The python tool we developed for generating GTFS data can be applied to other public-transit studies. It can be used to generate GTFS schedules for hypothetical purposes like our study, as well as generate data for existing bus routes with known schedules.
We included two types of network analysis in PredictION: routing and service areas. In the routing analysis, users can select one of the two transit networks (i.e., the existing network or the proposed network), start and end locations, and a time of day on a regular weekday, and view these routes on the map along with information on the route’s distance and travel time as calculated from the GTFS schedule. Users are able to compare routes from the two networks, as these are displayed on the map using different colours.
Routes between the University of Waterloo and the Fairview Park Mall in Kitchener using the existing Grand River Transit network (blue, selected) and the same network with the ION Rapid Transit line added (green), at 12 pm on a normal weekday
We used a similar approach for the service-area analysis: users can select a transit network, a start location, and a time of day, and view the areas that can be reached within 10-, 20-, and 30-minute intervals. As with routes, service areas for the two networks are displayed in different colours, allowing users to compare how far they can travel using each network.
10-, 20-, and 30-minute service areas from the Ainslie Street Terminal in Cambridge, at 5 pm on a normal weekday, with the existing network’s service areas in teal and the new network’s service areas in green
Our original concept for the app would have allowed the users to choose any start and end locations by clicking on the map, and to choose any time of day for the analysis, and then our app would generate the routes and service areas using ArcGIS for Server in the background. However, due to technical difficulties with our servers and some time constraints, we made a last-minute decision to simplify the process. Instead, our app gives users pre-defined choices of start and end locations and times of day on a regular weekday. For the start and end locations, we selected major points of interest across the Kitchener-Waterloo-Cambridge area, including universities and colleges, shopping malls, and major transit terminals. We also selected fifteen times of day at half-hour intervals spanning from 8:00 AM to 10:00 PM. We automatically created all the routes and service areas ahead of time using each combination of locations and times of day, and the app displays these on the map depending on which options the user selected. In total, we created 6,750 routes and 1,350 service areas, using the ArcGIS ModelBuilder and Python tools respectively.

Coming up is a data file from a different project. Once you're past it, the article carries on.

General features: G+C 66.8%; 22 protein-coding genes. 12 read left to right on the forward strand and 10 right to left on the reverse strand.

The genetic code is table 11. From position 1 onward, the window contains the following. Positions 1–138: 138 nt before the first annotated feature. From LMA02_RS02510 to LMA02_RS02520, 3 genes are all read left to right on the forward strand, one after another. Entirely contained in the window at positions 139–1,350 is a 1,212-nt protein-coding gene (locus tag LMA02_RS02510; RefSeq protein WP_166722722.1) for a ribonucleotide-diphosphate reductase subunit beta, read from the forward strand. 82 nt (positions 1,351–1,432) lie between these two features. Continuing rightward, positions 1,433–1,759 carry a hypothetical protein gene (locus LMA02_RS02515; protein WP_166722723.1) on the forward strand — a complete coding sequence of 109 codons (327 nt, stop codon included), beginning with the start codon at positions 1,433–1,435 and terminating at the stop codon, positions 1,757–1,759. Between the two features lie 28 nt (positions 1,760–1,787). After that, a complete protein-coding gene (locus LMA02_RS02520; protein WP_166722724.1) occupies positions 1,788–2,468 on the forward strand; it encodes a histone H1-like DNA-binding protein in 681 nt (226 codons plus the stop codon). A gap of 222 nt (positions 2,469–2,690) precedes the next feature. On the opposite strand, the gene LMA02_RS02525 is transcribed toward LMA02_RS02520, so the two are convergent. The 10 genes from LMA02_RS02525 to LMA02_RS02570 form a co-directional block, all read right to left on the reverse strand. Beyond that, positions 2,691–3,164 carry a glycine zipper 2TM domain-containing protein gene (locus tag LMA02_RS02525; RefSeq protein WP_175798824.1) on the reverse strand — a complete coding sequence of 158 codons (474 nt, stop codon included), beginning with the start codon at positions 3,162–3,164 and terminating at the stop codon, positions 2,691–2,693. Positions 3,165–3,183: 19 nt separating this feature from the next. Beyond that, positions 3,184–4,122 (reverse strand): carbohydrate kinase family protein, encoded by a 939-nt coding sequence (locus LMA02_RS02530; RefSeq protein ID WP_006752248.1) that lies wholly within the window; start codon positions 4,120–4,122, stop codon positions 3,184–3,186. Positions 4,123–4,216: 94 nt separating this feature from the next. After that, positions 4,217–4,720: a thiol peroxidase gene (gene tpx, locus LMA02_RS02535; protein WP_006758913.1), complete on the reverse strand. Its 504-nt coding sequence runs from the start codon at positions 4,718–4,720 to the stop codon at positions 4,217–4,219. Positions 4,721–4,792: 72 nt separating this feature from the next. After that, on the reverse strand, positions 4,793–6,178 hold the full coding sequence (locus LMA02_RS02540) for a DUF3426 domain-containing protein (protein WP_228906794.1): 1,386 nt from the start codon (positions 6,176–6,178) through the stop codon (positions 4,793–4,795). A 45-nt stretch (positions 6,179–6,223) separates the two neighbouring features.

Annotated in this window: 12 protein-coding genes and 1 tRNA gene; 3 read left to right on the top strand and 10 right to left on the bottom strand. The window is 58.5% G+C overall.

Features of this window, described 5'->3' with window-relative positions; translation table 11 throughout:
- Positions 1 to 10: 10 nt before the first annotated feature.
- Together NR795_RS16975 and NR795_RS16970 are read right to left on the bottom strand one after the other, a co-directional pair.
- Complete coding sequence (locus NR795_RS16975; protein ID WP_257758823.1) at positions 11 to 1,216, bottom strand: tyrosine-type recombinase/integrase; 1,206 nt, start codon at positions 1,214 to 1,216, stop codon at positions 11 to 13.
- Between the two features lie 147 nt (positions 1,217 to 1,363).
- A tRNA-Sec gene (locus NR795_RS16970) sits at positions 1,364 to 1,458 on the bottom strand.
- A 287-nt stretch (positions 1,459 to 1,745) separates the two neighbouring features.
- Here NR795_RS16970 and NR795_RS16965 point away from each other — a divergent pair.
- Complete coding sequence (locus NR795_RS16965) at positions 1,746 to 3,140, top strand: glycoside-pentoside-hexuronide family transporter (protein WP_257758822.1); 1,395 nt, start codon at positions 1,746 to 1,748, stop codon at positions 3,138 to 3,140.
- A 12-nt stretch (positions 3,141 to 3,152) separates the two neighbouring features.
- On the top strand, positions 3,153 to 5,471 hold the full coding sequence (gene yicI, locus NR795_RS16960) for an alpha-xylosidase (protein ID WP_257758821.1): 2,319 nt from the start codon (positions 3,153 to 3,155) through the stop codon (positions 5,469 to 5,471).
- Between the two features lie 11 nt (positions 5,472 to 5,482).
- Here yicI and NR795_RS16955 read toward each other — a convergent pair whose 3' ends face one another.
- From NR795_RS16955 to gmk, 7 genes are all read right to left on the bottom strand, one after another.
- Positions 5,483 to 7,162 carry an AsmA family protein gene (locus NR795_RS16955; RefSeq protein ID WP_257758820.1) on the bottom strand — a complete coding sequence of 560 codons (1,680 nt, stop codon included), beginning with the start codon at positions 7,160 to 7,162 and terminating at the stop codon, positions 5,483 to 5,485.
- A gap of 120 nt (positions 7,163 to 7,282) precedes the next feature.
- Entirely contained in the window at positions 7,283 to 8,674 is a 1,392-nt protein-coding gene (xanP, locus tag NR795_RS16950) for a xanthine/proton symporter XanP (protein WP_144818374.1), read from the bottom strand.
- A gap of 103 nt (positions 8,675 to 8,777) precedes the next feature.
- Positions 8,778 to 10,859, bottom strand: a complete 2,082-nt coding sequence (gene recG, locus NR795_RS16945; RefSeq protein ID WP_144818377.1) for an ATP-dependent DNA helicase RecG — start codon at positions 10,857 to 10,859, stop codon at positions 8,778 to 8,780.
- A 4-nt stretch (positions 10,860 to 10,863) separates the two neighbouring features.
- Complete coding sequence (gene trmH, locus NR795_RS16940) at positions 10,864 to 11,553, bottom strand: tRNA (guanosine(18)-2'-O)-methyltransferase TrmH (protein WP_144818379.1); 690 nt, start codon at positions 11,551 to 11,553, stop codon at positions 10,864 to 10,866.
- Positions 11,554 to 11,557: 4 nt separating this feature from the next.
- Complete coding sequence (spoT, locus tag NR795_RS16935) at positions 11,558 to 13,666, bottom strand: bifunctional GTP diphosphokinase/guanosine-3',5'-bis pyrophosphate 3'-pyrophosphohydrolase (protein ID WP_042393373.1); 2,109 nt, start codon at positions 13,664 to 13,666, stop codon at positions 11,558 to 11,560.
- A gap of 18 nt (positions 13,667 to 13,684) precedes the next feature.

We certainly enjoyed participating in the Esri Canada Centres of Excellence App Challenge! It was an honour to have won the competition, and we are very pleased with the positive reception our app has received. The challenge was an incredible learning experience and we are excited to head to San Diego this summer for the Esri International User Conference.